We gave it a B+
The Assassination of Gianni Versace
1/17/18 - 1/1/70
- TV Show
- Edgar Ramirez, Darren Criss, Penelope Cruz, Ricky Martin
- In Season
Two people are struggling with very different problems: Andrew Cunanan, working at a pharmacy, has delusions of grandeur; and Donatella Versace is crumbling under the creative pressure of having to fill her big brother’s shoes as his illness progresses. The common theme is a fear that one’s talent doesn’t match up to one’s ambitions.
Donatella has Gianni in her corner: Even as her sketch becomes instantly sidelined in a meeting with designers (either out of its ineptitude or her own insecurity), when she retreats to her brother, he fights for her. He knows she wants more and that she will have to become more in order to keep the brand afloat after he’s gone. “This dress is not my legacy,” he says to her, when the two begin collaborating on a piece. “You are.”
The closest Cunanan comes to fashion is flipping through Vogue at the counter where he works, before it’s snatched away by his boss. We get an early glimpse at how easily young Cunanan lies (“I’m actually finishing my PhD at UCSD,” he preens to a customer) and a glimpse inside his psychology when he faces his limited identity. “Being told no is like being told I don’t exist.” That line should be tattooed on his forehead — Cunanan wants power and relevance. He wants every door open for him. He wants to exist.
Flirting at a bar, he doesn’t do as well with the younger, hotter gay crowd as Jeffrey does, and it’s an older man who sidles up next to him at the bar. “Either there’s money in your wallet, or there isn’t,” the man says. Money is harder to lie about than a PhD, Andrew realizes. We don’t know (although we can guess) what happens with the man, but when Cunanan returns home, his mom is worried about why he’s been out so late.
Cunanan’s mother is the unexplored tragic figure in this show so far, so painfully pathetic and willing to indulge all of her son’s narcissism for the fantasy that he might achieve the better life he dreams of. When Cunanan slams a quart of ice cream on the floor because his mother bought the cheaper brand, not Haagan-Dazs, she scoops a bowl up and praises his intelligence. She is Cunanan’s perfect, willing audience.
We get the first glimpse of Cunanan’s Filipino heritage when he arrives at an escort agency in a suit that looks like “he’s going to church.” The woman there inspects him like a show pony, but gay men, as it turns out, unlike straight men, do not want Asian Americans, “even with a big dick.” Cunanan can lie, he can pretend to be Portuguese, but the woman says she can’t sell him. And so Cunanan will sell himself.
Meanwhile, Gianni is dressing Donatella, almost erotically, in the dress they designed, a dress that will finally allow her to take center stage. And when it’s finally revealed, on the red carpet of the 1996 Met Gala, it does: the black, bondage-collared dress means all eyes are on her, the star for the first time, posing with dozens of cameras surrounding her.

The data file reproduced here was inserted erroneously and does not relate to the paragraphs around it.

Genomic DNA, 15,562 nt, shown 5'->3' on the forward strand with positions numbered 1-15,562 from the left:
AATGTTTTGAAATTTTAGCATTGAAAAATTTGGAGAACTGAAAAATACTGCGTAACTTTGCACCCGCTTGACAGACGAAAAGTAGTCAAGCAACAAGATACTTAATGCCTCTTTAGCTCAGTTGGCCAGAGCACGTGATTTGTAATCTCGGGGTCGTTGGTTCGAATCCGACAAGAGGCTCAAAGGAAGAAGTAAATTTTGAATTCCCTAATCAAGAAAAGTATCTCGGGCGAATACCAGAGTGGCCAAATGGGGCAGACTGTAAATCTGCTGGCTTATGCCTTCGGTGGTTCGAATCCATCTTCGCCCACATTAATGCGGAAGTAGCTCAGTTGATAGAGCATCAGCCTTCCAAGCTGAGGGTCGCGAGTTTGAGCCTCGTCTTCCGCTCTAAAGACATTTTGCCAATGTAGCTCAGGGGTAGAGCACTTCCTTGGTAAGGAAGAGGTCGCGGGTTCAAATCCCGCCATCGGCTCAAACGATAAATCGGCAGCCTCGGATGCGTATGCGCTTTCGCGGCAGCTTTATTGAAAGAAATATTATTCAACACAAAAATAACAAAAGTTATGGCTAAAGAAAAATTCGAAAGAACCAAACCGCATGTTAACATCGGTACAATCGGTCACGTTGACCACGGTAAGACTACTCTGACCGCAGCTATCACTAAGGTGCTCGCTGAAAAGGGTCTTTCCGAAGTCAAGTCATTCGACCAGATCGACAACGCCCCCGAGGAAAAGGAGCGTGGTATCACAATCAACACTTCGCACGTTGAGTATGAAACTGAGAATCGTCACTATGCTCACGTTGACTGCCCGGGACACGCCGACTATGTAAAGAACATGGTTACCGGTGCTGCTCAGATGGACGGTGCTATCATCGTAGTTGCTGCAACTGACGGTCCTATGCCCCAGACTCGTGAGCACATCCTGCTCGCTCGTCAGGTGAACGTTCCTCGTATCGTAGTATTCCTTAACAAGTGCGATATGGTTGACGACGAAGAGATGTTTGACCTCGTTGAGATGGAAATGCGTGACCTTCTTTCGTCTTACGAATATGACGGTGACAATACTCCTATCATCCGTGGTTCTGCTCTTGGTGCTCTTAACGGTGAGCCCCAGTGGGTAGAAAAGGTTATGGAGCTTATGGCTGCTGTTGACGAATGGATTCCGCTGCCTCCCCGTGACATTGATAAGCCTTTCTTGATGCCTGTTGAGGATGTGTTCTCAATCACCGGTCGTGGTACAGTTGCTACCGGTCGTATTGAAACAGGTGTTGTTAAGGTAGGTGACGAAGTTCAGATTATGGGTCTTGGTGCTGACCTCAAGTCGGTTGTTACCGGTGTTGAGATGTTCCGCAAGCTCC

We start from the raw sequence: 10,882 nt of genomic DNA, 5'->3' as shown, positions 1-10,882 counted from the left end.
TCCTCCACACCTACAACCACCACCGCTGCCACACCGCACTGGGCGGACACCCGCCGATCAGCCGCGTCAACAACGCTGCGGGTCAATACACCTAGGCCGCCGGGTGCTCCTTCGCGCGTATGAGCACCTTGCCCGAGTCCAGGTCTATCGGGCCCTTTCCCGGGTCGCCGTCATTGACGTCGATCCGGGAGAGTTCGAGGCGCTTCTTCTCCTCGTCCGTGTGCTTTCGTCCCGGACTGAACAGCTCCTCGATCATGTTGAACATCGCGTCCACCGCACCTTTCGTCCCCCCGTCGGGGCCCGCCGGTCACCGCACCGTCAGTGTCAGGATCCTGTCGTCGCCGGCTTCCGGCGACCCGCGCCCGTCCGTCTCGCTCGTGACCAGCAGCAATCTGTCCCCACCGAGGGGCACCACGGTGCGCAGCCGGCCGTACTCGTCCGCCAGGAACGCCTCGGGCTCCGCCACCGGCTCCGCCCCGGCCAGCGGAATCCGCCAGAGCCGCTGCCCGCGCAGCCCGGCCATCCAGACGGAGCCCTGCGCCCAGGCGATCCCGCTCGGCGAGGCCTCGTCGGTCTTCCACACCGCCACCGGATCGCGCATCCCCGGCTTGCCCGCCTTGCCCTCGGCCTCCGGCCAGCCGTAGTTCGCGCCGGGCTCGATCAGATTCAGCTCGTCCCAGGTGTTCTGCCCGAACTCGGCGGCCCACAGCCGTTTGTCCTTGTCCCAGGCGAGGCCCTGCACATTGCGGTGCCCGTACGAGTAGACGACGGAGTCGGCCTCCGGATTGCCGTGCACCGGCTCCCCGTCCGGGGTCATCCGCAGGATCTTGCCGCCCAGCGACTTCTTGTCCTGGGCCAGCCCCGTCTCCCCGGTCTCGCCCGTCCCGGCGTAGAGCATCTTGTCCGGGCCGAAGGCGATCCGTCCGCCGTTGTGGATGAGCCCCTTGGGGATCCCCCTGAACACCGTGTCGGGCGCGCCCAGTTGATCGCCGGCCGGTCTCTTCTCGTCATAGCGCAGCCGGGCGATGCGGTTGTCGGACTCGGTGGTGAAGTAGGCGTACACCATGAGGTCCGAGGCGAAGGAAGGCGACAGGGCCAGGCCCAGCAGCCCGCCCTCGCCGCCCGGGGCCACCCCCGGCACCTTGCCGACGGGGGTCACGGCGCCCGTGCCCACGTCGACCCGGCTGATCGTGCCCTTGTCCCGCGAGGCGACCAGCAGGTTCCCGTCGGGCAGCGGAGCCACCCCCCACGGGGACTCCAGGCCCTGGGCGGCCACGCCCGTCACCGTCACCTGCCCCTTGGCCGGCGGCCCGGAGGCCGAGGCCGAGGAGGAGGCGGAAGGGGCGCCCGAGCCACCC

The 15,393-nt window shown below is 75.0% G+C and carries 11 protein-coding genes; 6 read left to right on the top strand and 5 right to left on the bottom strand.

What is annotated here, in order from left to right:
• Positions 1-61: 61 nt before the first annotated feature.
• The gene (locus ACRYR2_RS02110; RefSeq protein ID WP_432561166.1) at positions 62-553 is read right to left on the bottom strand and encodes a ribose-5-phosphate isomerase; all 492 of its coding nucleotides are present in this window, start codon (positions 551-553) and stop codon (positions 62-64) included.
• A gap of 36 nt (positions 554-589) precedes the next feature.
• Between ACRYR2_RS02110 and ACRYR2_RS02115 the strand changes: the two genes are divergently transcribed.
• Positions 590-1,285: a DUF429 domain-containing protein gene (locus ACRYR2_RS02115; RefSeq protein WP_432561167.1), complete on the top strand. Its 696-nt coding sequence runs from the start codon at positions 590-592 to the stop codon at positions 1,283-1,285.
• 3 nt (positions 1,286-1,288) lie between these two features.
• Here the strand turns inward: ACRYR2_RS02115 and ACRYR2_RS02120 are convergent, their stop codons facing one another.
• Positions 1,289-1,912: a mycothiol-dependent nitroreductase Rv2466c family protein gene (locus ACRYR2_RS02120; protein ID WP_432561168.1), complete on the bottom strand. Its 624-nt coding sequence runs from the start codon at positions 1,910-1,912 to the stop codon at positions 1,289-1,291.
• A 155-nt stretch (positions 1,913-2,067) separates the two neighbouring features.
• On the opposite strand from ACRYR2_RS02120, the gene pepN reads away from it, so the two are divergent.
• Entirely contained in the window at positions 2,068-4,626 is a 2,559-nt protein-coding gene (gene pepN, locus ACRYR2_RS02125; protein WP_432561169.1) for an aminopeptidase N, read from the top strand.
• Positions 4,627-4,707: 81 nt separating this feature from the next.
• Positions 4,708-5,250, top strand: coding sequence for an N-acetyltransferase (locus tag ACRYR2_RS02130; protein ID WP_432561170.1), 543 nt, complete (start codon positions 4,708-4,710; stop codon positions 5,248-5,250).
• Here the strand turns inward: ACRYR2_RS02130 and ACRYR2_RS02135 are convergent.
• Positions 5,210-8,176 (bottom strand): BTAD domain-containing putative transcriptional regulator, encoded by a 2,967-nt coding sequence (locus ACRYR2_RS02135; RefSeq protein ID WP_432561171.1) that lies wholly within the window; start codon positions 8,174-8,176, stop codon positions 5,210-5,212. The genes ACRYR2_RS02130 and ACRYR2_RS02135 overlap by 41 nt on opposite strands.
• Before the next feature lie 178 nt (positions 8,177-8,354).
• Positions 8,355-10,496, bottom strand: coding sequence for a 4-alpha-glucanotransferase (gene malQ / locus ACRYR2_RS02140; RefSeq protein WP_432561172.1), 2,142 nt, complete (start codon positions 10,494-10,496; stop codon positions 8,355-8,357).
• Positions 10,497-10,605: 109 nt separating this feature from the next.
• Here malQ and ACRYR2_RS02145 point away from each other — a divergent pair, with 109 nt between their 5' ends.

Cunanan said he was hardworking in the escort agency, and he proves that he was (for once) telling the truth. Like Norman alluded to in a previous episode, Cunanan researched him like a mark, showing up at a French play in La Jolla because he knew he’d be there. When Norman meets Cunanan, he’s a young, charming theater lover with a Portuguese last name. So what if he ends up staying overnight with one of Norman’s friends? He achieved what he wanted: a stipend and an expense account.
The money is good enough that Cunanan can go back to his friends like a king, treating them all to dinner and drinks and then acting every part of the philanthropic millionaire to a young David, alone at the bar. This is the night they met: David was charmed by a Cunanan at the height of his newfound power, both experiencing money for the first time, one of them better at acting unimpressed.
A heartbreaking scene shows Cunanan back at his mother’s place, packing to leave, pretending that he’s going with Gianni Versace to tour the world’s opera houses. His mother pleads to come with him until Cunanan shoves her into a wall. The doctor reports that her shoulder blade was fractured. She tells the doctor it was an accident.
Donatella and Gianni’s victory over their dress and red carpet walk is short lived; the dress is too outrageous for women to wear off a runway, and the look hasn’t sold. Donatella sheepishly suggests a second dress, and Gianni is furious. He snips off the harness. “Is it normal enough?” he snaps. But their fight ends with mysterious, panicked hearing loss. Gianni has ear cancer. He has to leave Versace to recover in Miami, and Donatella has to take over the day-to-day operations of the company, ready or not.
Cunanan’s sugar daddy Lincoln is paying his hotel expenses, which means he sees the midnight bottles of champagne Cunanan bought on David. Lincoln breaks up with him, but when Cunanan comes to his home to protest in person, he sees he already brought someone else home — a boy from the gay bar who claimed to be straight. When Lincoln reaches to reclaim the drink from the man’s hand, the man lunges and beats Lincoln to death with a nearby statue. The killer sees Cunanan. “He tried to kiss me!” the guy sputters. “I know,” Cunanan answers comfortably. The man runs. And Cunanan learns something: People kill gay men, and no one cares. The police caught him, but if that old man was trying to kiss him, who blames him?
He reunites with Norman, honoring Lincoln’s memory. Using a story David told him about wanting to build a home for his bullied friend in high school, Cunanan promises Norman he will build him a beautiful home where they can live together and be happy. (Cunanan’s version of the story is, predictably, more dramatic.)
The episode ends with Cunanan standing on the balcony of the new house he had Norman buy.
“If they could see me now,” Cunanan sighs.
“Who?” asks Norman.